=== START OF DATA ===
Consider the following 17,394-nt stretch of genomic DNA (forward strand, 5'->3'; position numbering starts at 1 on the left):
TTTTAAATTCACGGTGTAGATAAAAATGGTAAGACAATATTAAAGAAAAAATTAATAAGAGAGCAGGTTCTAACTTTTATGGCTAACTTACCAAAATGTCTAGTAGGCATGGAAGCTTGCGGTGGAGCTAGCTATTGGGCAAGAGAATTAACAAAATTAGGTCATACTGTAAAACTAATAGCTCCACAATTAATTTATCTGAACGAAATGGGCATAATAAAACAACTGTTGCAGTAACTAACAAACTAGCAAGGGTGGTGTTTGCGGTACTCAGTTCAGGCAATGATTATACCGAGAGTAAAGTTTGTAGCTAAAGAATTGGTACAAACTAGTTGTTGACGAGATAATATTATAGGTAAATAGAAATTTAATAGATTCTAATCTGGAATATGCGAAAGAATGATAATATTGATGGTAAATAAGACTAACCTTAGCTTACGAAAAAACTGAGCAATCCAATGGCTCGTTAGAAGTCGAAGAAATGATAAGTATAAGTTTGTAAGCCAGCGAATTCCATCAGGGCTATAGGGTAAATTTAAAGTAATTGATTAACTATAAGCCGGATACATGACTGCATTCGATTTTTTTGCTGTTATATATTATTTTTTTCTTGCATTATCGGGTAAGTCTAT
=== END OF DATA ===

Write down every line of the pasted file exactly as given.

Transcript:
Consider the following 17,394-nt stretch of genomic DNA (forward strand, 5'->3'; position numbering starts at 1 on the left):
TTTTAAATTCACGGTGTAGATAAAAATGGTAAGACAATATTAAAGAAAAAATTAATAAGAGAGCAGGTTCTAACTTTTATGGCTAACTTACCAAAATGTCTAGTAGGCATGGAAGCTTGCGGTGGAGCTAGCTATTGGGCAAGAGAATTAACAAAATTAGGTCATACTGTAAAACTAATAGCTCCACAATTAATTTATCTGAACGAAATGGGCATAATAAAACAACTGTTGCAGTAACTAACAAACTAGCAAGGGTGGTGTTTGCGGTACTCAGTTCAGGCAATGATTATACCGAGAGTAAAGTTTGTAGCTAAAGAATTGGTACAAACTAGTTGTTGACGAGATAATATTATAGGTAAATAGAAATTTAATAGATTCTAATCTGGAATATGCGAAAGAATGATAATATTGATGGTAAATAAGACTAACCTTAGCTTACGAAAAAACTGAGCAATCCAATGGCTCGTTAGAAGTCGAAGAAATGATAAGTATAAGTTTGTAAGCCAGCGAATTCCATCAGGGCTATAGGGTAAATTTAAAGTAATTGATTAACTATAAGCCGGATACATGACTGCATTCGATTTTTTTGCTGTTATATATTATTTTTTTCTTGCATTATCGGGTAAGTCTAT